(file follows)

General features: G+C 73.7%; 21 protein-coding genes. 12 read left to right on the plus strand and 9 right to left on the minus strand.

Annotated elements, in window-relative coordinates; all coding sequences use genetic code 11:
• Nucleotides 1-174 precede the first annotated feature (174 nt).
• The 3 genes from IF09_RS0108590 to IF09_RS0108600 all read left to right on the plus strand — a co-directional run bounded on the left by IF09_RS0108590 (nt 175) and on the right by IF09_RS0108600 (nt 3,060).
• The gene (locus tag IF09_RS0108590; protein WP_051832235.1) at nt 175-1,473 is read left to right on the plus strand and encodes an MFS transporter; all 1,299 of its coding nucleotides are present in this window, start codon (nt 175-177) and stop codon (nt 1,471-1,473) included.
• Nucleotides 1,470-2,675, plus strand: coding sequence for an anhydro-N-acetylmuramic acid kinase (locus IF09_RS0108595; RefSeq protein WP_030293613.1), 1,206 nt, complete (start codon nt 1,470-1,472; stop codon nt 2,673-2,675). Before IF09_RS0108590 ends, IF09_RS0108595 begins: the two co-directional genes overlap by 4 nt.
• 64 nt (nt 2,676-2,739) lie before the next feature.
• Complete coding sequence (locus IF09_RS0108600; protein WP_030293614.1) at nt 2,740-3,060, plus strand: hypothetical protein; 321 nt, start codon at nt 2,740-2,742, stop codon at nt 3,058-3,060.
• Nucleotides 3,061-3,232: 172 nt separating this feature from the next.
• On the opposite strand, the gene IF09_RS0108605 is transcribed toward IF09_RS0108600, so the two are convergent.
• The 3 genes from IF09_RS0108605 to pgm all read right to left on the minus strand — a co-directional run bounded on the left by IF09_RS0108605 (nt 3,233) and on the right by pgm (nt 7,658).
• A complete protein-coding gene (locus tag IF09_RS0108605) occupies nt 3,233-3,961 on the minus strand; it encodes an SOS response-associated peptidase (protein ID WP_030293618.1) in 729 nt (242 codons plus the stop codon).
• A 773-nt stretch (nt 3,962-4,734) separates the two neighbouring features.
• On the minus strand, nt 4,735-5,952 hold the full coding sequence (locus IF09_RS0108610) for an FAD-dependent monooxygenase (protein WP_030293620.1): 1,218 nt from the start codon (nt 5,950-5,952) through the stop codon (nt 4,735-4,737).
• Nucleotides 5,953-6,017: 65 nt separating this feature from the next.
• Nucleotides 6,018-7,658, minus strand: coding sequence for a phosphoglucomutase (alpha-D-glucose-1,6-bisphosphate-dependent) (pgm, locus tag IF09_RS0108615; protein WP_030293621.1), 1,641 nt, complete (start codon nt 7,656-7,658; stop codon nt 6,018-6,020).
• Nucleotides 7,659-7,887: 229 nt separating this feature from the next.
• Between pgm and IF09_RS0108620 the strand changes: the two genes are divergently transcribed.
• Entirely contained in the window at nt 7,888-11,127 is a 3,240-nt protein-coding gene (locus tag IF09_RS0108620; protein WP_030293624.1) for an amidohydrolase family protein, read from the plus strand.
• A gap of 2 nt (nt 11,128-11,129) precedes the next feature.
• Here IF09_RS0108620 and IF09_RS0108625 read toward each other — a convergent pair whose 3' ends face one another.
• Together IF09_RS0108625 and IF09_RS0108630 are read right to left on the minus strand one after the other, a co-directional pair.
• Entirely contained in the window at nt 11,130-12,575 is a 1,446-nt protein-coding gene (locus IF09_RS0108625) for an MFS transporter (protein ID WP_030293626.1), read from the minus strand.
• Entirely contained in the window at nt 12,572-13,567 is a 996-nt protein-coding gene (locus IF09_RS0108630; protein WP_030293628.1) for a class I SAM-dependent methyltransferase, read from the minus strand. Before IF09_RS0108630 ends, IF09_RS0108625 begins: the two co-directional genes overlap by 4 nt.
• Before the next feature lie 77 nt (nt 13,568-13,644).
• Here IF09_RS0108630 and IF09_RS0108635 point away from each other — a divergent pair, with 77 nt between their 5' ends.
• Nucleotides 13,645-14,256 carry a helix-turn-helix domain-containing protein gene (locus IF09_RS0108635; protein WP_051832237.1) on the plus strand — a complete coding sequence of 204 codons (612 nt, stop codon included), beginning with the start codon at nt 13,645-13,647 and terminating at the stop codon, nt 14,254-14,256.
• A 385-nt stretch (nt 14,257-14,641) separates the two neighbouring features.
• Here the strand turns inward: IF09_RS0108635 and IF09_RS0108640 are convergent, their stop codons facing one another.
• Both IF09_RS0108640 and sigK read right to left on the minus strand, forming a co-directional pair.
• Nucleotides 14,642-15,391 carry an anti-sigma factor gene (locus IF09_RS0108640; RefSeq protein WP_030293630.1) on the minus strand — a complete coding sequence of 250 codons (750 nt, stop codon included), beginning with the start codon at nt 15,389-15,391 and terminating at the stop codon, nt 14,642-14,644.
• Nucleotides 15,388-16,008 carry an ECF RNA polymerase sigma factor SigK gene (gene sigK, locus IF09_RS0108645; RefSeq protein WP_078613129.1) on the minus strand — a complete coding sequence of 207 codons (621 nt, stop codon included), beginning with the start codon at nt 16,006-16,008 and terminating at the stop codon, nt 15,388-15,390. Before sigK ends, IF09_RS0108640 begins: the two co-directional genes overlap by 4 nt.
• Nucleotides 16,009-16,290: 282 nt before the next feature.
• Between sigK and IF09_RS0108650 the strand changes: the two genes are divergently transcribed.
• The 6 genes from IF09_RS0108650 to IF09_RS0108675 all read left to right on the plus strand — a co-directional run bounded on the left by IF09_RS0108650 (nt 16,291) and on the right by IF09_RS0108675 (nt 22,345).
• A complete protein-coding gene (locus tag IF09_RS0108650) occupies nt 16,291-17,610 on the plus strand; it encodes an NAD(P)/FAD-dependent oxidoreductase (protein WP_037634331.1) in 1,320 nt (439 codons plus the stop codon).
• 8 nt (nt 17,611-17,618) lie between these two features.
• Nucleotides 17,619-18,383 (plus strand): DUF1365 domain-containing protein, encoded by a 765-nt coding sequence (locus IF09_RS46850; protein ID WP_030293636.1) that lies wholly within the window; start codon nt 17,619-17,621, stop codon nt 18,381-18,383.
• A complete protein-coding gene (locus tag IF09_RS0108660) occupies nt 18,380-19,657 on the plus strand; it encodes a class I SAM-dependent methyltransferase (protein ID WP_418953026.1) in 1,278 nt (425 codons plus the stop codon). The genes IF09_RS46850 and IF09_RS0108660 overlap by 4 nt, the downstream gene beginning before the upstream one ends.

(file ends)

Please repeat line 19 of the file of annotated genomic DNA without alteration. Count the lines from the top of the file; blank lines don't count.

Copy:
• Entirely contained in the window at nt 7,888-11,127 is a 3,240-nt protein-coding gene (locus tag IF09_RS0108620; protein WP_030293624.1) for an amidohydrolase family protein, read from the plus strand.